A commercial London laboratory is working with a clinic in Lebanon that uses medical techniques that are not verified by the medical community, and fall outside most countries' legal parameters.
The Cells4health clinic is run by Dr Cornelis Kleinbloesem, former owner of the XCell-Center in Germany, which was shut down in 2011 after a child died following a stem cell injection into his brain, according to the Telegraph. A legal loophole is now allowing Dr Kleinbloesem to operate his clinic in Beirut.
Dr Kleinbloesem's clinic takes cells from the patient's bone marrow and sends them to the UK Precious Cells laboratory for processing. After this, the stem cells are sent back to Lebanon and injected into the patient to regenerate damaged tissue. Precious Cells is licensed by the Human Tissue Authority to extract and bank stem cells, but could not legally use them to treat patients in the UK.
Lab owner Dr Husein Salem told the Sunday Telegraph he has confidence in Dr Kleinbloesem's abilities, and having visited Cells4health in Beirut, said he would recommend this clinic.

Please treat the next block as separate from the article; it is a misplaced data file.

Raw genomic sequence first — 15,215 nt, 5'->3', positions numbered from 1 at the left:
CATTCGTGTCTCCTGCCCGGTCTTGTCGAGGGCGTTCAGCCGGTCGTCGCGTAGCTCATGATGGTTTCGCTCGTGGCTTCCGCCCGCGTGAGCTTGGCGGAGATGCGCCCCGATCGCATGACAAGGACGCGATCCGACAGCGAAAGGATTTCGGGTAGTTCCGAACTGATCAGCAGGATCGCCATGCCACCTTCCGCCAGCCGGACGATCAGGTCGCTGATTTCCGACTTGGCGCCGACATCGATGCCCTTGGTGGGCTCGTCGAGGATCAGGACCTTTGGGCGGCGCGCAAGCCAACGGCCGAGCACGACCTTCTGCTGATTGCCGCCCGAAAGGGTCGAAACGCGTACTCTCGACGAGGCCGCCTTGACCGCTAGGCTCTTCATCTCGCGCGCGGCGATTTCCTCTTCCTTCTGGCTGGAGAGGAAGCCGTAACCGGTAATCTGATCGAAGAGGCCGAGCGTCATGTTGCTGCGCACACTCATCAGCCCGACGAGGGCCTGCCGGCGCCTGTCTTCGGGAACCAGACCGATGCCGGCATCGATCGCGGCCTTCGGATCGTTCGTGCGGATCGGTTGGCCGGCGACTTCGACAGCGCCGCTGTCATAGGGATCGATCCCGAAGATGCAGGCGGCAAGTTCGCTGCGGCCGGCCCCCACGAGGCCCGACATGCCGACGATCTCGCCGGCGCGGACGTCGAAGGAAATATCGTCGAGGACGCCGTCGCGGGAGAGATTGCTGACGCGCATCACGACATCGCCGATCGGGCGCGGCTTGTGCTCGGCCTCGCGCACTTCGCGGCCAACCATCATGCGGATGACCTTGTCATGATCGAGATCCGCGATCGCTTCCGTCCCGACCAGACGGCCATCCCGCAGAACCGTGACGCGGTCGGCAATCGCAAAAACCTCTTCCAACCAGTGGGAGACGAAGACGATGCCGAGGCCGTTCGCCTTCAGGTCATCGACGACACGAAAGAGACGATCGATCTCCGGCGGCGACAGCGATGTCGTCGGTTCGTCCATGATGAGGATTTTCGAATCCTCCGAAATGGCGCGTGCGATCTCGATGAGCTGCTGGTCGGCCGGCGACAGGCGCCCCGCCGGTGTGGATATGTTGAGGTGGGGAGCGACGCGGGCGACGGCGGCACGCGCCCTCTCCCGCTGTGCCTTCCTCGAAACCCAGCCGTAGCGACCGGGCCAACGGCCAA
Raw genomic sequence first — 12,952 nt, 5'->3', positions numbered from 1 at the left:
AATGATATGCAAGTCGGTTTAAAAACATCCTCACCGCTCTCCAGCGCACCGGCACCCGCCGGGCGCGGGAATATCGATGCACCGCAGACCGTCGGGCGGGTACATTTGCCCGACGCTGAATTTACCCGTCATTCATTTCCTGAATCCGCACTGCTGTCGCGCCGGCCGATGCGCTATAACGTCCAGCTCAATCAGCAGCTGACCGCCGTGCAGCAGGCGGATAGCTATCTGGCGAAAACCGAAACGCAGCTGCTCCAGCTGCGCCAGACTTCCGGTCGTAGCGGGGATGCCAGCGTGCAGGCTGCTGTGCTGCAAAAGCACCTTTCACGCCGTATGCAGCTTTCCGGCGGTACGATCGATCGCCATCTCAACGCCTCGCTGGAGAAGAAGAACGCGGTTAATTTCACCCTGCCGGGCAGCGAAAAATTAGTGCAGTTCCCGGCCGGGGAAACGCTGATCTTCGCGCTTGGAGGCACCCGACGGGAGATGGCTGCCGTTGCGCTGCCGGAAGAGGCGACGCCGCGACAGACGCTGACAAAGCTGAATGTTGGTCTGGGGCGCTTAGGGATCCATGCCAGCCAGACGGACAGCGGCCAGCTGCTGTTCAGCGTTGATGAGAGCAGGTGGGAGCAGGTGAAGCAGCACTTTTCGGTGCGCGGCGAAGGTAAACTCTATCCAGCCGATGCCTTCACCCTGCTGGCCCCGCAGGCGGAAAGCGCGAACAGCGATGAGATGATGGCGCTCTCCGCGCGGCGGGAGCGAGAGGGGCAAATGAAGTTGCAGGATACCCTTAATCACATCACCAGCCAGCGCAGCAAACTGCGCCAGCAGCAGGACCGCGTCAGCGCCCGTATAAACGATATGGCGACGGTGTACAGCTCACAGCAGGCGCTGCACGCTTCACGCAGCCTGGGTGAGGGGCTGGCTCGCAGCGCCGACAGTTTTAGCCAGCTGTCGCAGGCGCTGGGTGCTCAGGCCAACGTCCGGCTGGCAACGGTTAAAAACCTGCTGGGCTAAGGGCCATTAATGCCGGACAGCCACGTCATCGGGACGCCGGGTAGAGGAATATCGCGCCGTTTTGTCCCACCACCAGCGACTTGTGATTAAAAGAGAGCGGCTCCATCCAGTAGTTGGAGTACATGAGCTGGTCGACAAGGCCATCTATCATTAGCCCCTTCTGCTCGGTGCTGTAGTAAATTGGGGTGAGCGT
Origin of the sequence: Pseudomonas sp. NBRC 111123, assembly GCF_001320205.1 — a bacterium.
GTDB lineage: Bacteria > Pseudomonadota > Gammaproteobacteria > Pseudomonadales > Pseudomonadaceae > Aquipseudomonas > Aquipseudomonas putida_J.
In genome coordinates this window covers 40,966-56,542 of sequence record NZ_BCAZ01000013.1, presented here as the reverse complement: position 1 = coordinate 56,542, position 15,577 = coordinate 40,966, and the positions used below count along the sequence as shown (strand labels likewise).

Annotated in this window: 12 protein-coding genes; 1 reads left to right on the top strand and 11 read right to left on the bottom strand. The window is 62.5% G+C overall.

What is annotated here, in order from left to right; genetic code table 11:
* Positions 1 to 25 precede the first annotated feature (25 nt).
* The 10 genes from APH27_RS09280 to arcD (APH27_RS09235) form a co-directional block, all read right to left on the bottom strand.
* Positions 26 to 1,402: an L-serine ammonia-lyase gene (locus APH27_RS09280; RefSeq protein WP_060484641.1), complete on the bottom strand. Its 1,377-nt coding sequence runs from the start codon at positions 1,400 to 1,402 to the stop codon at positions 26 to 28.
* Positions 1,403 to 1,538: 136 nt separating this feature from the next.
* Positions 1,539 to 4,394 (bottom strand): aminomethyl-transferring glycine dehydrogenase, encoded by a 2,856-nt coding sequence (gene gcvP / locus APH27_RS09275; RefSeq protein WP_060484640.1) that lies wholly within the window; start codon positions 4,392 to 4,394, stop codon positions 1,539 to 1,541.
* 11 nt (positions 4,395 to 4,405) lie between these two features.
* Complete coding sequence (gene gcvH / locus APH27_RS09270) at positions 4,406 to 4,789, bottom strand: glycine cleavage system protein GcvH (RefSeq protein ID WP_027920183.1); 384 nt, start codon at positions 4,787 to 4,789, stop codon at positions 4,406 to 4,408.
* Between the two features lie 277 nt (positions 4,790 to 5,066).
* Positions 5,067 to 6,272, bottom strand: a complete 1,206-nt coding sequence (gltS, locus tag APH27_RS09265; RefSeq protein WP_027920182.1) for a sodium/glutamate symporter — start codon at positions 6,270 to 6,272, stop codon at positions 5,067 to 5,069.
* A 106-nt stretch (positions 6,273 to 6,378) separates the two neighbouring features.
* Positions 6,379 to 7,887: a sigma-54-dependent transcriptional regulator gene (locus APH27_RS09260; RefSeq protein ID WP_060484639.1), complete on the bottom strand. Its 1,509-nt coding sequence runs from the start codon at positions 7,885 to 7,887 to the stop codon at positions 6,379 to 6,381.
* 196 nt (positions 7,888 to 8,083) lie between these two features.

'We are involved in research and development in Beirut', Dr Salem told the Telegraph. 'The current situation is a lot of treatments are not approved in the UK. They are not clinically proven. You have to go to Beirut for treatment. There was a centre in Germany but they shut down'.
He added: 'If we felt it wasn't right we would end our contract'.
People are made aware that the methods, costing tens of thousands of pounds, are unproven and that there is no guarantee of success. However, there are concerns surrounding Dr Kleinbloesem's previous clinic in Germany, where an 18-month-old patient died and a ten-year-old almost died after treatment in 2011.
Furthermore, some believe the clinic could take advantage of people at their most susceptible. In 2010 Ms Ira Herrmann, head of the German stem cell network, spoke to News Point South Africa about the previous clinic, saying: 'XCell was offering unproven treatments and taking a lot of money from very vulnerable people'.
Dr Kleinbloesem claims that powerful lobby groups are battling his revolutionary treatment for economic reasons. In an email to patients he said: 'Our work which has all our spirit and was our life was ruined by false accusations'.
He went on to describe his clinic's passion for adult stem cell therapy, saying they 'love this work to be able to help many patients around the globe, who are desperate for this breakthrough treatment'.